By virtue of their size and intended use, sports venues use more than their fair share of natural resources. From football stadiums to basketball arenas, these facilities usually leave an oversized footprint when it comes to energy use. Field lighting, video screens and speakers put a significant demand on electric grids, while the many restrooms with sinks and toilets lead to heavy water usage. Just as other public facilities seek to incorporate renewable energy and sustainability-minded features in their design, sports venues can implement environmentally-friendly amenities. Here are some examples of these types of facilities around the nation that have embraced the use of renewable energy.

Mercedes-Benz Stadium, Atlanta, Georgia

The Mercedes-Benz Stadium is a $1.6B venue that serves as the home for the American football team, the Atlanta Falcons and the Major League Soccer team, Atlanta United FC. Built in 2017, it leverages the power of the sun through the use of over 4,000 solar panels to help keep it powered for the games and other events held there each year. Working with Georgia Power, these panels were installed not only at the stadium, but also at the car parks, entry gates and at the Georgia World Congress Centre which is also part of the same complex. An estimated 1.6M kilowatt hours of electricity is generated by these solar panels on an annual basis.

T-Mobile Arena, Las Vegas, Nevada

This multi-purpose venue is located on the Las Vegas Strip and has hosted high-profile boxing matches, mixed martial arts fighting and ice hockey games featuring the Vegas Golden Knights. The T-Mobile Arena is also a popular stop for some of the biggest musical acts throughout the year, drawing millions of visitors. This venue makes use of light-emitting diodes or LEDs to reduce energy usage. The usage of LED lighting has grown over the years due to its potential for significant energy cost savings over other types of lights. LEDs also are noted for running cooler than other types of light technology. The T-Mobile Arena was the first venue in Las Vegas to be honored with a gold certification in Leadership in Energy and Environmental Design (LEED) by the US Green Building Council.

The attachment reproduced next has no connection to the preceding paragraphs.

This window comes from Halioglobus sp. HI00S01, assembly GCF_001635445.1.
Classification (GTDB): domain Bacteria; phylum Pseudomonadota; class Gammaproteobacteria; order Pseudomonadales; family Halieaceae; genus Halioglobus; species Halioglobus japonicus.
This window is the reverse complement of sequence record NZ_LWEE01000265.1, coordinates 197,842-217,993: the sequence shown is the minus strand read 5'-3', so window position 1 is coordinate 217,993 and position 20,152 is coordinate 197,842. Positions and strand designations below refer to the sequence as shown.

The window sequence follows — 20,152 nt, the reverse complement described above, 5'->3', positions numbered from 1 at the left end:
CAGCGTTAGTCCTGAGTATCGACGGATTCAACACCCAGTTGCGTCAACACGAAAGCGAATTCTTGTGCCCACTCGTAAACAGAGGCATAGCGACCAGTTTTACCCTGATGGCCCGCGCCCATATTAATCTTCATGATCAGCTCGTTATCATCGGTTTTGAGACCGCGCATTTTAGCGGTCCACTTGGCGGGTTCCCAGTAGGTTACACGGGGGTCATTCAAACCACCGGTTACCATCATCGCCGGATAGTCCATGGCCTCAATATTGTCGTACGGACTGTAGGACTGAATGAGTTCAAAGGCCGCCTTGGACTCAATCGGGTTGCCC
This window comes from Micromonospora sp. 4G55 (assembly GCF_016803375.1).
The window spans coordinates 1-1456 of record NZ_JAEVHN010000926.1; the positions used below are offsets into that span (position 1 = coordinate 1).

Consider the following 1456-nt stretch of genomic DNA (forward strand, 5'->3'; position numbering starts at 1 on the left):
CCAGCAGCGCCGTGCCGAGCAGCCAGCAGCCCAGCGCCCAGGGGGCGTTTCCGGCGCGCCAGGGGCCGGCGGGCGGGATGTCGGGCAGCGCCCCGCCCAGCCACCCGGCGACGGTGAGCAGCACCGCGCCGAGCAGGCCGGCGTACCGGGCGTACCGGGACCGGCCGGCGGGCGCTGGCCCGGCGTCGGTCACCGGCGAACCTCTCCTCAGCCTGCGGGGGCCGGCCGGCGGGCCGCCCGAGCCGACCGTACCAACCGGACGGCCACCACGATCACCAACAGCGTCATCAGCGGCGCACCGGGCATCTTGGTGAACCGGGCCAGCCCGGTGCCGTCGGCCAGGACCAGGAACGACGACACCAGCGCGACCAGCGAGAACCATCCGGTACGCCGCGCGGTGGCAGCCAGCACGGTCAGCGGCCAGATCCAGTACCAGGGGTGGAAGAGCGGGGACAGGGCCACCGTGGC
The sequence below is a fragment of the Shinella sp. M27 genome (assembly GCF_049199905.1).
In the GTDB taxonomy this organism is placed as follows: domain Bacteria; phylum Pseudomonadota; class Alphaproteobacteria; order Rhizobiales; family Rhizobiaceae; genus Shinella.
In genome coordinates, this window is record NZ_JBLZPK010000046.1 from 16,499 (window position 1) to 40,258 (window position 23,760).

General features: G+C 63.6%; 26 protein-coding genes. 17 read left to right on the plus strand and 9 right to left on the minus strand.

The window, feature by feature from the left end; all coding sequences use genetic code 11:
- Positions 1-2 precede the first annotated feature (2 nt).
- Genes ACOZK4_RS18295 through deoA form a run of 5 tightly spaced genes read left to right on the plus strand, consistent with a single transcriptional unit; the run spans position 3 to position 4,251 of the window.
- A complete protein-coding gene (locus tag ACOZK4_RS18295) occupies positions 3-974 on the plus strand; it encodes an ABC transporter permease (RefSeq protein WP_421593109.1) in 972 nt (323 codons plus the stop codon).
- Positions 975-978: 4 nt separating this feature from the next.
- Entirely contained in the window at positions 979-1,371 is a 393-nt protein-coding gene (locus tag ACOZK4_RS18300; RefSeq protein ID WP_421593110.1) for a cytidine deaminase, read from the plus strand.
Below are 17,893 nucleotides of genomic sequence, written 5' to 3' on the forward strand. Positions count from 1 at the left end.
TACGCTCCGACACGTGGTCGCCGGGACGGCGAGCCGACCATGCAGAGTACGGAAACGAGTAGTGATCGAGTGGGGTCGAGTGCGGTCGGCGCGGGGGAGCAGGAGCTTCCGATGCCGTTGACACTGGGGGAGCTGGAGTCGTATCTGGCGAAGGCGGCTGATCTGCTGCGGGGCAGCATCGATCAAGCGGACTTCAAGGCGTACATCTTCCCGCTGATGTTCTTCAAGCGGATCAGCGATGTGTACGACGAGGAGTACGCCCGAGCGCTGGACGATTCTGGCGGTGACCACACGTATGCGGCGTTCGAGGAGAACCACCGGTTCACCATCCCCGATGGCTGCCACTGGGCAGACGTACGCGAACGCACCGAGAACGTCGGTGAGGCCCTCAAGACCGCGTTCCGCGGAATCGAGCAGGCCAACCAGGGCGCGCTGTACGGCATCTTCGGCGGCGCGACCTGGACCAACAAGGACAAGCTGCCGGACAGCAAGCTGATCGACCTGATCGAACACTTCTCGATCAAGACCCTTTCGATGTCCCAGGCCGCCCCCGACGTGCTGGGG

Target Field, Minneapolis, Minnesota

Target Field is home to the Minnesota Twins, a Major League Baseball team. It contains a rainwater collection system that was specifically designed for the stadium. Water is collected from the entire site, including the stands for storage and treatment. A cistern stored under the outfield is used to house this greywater which is intended for field irrigation and stadium cleaning. Greywater refers to gently used water that has not come in contact with waste. Reusing it not only saves on water usage bills, but also reduces the chance of this water polluting other water systems. Target Field was initially awarded LEED Silver Certification and it was later recertified LEED Gold.

Levi’s Stadium, Santa Clara, California

Levi’s Stadium is home to the American Football team, the San Francisco 49ers. It is a LEED Gold Certified-venue and was the first of its kind to receive this certification. The stadium was conceived and constructed with a number of eco-friendly measures ranging from solar energy to water recycling. Among the most notable was the stadium’s 27,000 square foot green roof. 6,500 square feet of this green roof has been since converted to a rooftop farm. Over 40 crops are rotated and harvested from this farm, including herbs, tomatoes, peppers, zucchini, leafy greens and edible flowers. These crops are used for dishes served in the stadium’s clubs and eateries, as well as those served in the events hosted throughout the year.

Stadiums, arenas and other sports venues use many resources for their successful operations. With so many events and visitors, the energy footprints for these facilities are quite high. There are many renewable energy and sustainability-minded initiatives that can help reduce the impact of these facilities on our natural resources. From harnessing solar power, to repurposed water and other energy-saving elements, owners, designers and contractors have a responsibility to implement eco-friendly features into future venues.